Developing an App, Part 3: Choosing a Payment Provider

This is the third in a series of posts going through the process of developing an app.

Choosing a Payment Provider

In this post I look at what the app requires from a payment provider, and then look at several payment providers to see what they provide.

What is a Payment Provider?

Payment providers are the interface between your app or website, and banks, credit card companies, etc. They take on the hassle and risk of processing payments, and in return take a cut of each payment. They may also maintain an account balance themselves (e.g. PayPal).

What Does the App Require?

Our app backend requires:

  • Authentication of users
  • A programming interface that it easy to use with Flutter
  • Compliance with App Store and Play Store requirements
  • Managing subscriptions, including:
    • free trials
    • sign up
    • recurring payments
    • cancellation
    • (possibly) gift subscriptions
    • etc.

What Payment Providers Are Available?

Quite a few. Payment processing is a big industry, with unimaginable amounts of money changing hands daily, and many want a slice of the pie.

Security is a big concern, so I’m only looking at the largest mainstream providers, and avoiding those without first party SDKs.

Apple

Payments and subscriptions can be made via the App Store. They also have Apple Pay. The App Store payment policies are here. Of note are sections 3.1.3(b) Multiplatform Services, and 3.1.5(a) Goods and Services Outside of the App. At first glance the policies appear less restrictive than Google’s, but still need to be read thoroughly.

The official in_app_purchase Flutter package (and other 3rd party packages) supports purchases in the App Store.

Google

Payments and subscriptions can be made via the Google Play store. They also have Google Pay. Google require that in app purchases, and subscriptions be made through the Play Store. The exception to this is if you’re selling products or services that are available outside the Play Store, e.g. physical products.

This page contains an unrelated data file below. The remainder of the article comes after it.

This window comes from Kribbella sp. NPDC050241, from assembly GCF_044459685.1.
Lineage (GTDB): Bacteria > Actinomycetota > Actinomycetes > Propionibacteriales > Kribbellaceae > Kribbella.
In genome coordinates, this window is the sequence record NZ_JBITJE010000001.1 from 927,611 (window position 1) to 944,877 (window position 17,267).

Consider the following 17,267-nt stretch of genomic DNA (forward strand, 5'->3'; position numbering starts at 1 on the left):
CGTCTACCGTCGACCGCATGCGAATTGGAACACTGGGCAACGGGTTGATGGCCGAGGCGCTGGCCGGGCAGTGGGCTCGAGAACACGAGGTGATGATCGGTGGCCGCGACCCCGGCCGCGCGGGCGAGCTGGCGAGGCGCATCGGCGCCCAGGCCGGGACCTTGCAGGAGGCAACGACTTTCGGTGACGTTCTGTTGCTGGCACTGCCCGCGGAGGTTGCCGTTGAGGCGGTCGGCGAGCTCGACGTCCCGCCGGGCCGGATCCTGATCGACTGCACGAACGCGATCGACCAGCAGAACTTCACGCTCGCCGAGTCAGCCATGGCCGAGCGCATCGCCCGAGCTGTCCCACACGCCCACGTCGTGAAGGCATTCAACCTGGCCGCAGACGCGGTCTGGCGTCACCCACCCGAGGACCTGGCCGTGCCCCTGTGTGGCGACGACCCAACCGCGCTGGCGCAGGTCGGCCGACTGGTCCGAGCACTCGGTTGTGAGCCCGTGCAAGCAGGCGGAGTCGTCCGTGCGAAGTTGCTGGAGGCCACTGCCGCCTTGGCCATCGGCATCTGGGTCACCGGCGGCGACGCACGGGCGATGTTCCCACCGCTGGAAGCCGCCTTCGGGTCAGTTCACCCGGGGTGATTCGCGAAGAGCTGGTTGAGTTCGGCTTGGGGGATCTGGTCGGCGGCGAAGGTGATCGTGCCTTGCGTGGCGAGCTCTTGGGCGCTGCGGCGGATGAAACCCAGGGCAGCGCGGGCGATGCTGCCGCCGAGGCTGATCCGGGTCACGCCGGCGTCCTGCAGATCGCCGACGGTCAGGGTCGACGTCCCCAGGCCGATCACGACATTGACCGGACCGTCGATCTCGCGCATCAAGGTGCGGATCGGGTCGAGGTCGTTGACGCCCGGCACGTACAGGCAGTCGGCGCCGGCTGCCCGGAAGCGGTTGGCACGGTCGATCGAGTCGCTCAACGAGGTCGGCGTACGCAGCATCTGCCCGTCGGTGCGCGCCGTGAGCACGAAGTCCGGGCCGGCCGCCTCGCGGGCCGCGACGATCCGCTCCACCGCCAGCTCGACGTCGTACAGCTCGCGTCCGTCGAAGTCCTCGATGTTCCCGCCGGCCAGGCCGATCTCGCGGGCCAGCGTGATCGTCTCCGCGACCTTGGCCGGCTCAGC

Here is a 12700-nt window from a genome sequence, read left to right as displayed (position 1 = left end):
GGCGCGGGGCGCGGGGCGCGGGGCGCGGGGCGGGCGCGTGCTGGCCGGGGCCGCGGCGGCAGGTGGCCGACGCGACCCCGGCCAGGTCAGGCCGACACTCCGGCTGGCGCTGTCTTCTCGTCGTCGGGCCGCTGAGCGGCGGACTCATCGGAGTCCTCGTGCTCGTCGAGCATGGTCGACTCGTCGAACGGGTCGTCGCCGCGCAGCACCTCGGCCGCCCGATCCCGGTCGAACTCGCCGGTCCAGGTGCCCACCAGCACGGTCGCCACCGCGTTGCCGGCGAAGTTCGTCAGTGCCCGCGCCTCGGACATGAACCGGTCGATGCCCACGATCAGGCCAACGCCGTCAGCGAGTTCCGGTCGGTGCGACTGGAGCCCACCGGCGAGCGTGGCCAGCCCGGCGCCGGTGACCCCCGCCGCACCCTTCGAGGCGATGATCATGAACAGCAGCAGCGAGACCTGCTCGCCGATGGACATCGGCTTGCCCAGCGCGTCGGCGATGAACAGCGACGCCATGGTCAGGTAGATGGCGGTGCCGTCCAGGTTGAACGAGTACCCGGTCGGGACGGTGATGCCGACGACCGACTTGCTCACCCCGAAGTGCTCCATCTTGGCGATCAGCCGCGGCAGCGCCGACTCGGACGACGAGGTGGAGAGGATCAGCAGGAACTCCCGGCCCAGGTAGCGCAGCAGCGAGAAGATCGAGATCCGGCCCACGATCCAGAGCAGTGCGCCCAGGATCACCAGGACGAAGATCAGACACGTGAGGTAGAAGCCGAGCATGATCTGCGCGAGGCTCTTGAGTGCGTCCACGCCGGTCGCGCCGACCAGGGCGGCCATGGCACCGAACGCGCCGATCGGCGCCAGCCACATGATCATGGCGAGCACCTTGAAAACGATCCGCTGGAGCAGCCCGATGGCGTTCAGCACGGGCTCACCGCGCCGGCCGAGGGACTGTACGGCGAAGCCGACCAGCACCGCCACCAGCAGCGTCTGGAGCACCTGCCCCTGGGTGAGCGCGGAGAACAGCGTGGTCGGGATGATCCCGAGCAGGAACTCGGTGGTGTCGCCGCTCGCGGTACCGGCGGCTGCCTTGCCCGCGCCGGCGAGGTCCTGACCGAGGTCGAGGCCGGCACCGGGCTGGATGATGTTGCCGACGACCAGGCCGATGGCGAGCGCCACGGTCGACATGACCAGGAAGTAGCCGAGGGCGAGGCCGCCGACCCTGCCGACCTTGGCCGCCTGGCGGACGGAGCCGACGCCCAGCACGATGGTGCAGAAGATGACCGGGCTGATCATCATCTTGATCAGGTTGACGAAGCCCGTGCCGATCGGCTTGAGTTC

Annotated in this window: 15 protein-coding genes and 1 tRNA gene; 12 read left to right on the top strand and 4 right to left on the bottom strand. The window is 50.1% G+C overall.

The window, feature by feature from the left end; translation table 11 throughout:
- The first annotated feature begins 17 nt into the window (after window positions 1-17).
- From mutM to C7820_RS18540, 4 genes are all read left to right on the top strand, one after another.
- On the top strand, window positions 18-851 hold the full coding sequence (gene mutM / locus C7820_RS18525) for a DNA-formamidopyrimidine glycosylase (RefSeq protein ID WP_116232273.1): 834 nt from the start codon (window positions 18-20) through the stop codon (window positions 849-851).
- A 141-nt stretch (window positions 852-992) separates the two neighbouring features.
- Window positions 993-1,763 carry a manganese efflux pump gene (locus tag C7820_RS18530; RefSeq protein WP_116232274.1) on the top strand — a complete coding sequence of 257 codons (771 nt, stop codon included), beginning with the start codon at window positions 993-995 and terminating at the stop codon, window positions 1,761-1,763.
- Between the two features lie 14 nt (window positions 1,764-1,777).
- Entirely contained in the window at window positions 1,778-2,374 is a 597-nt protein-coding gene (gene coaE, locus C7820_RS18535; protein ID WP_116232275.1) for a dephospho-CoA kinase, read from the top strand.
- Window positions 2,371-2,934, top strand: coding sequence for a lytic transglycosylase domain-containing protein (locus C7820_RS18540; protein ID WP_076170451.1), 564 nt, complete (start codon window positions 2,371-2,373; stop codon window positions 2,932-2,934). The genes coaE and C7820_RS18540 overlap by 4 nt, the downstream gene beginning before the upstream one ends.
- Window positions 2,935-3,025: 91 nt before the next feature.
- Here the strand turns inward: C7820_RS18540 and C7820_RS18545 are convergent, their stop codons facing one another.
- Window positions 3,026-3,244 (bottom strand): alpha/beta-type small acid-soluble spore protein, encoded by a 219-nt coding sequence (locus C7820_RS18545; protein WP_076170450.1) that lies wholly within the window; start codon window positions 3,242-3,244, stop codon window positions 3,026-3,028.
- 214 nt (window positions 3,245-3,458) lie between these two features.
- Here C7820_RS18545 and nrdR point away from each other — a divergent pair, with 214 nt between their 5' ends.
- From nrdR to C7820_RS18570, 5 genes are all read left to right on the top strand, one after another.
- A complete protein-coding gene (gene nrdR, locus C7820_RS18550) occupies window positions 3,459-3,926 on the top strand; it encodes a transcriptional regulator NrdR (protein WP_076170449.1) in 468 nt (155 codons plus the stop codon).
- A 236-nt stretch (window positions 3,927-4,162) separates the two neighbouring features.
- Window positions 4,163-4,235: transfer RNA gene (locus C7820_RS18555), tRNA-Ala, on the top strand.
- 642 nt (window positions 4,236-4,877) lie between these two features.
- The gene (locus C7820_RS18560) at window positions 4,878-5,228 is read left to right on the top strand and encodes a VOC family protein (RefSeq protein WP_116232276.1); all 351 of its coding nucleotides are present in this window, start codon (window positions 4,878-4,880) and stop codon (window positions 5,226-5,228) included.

The official in_app_purchase Flutter package (and other 3rd party packages) support purchases in the Play Store.

PayPal

Probably the best known, PayPal processes payments from websites (and apps?). They can also pre-authorise recurring payments.

Braintree is PayPal’s division that “specializes in mobile and web payment systems for e-commerce companies”.

First party SDKs for PayPal and Braintree do not exist at time of writing.

Square

Square have an official Flutter SDK (pub.dev page).

Stripe

Stripe has Android and iOS libraries, but not one for Flutter. 3rd party plugins exist that interface to them.

Conclusions

App Store and Play Store requirements are the biggest factors in selecting payment providers. The iOS app will use Apple’s payment service, and the Play Store app will use Google’s Play Store service. This has the downside, when switching between iOS and Android devices, of needing to resubscribe and pay again.

The second biggest factor is the (lack of) availability of first party Flutter SDKs.

Flutter’s web support has moved into beta. This means the focus of the app can soon become the website, and the apps supplemental; Google’s Play Store rules would then allow 3rd party payment providers. Further investigation on Apple’s rules is needed to verify if they also allow this. It may also require managing subscriptions via a backend.

I will revisit payment providers in the not too distant future, once I have released a stable web app.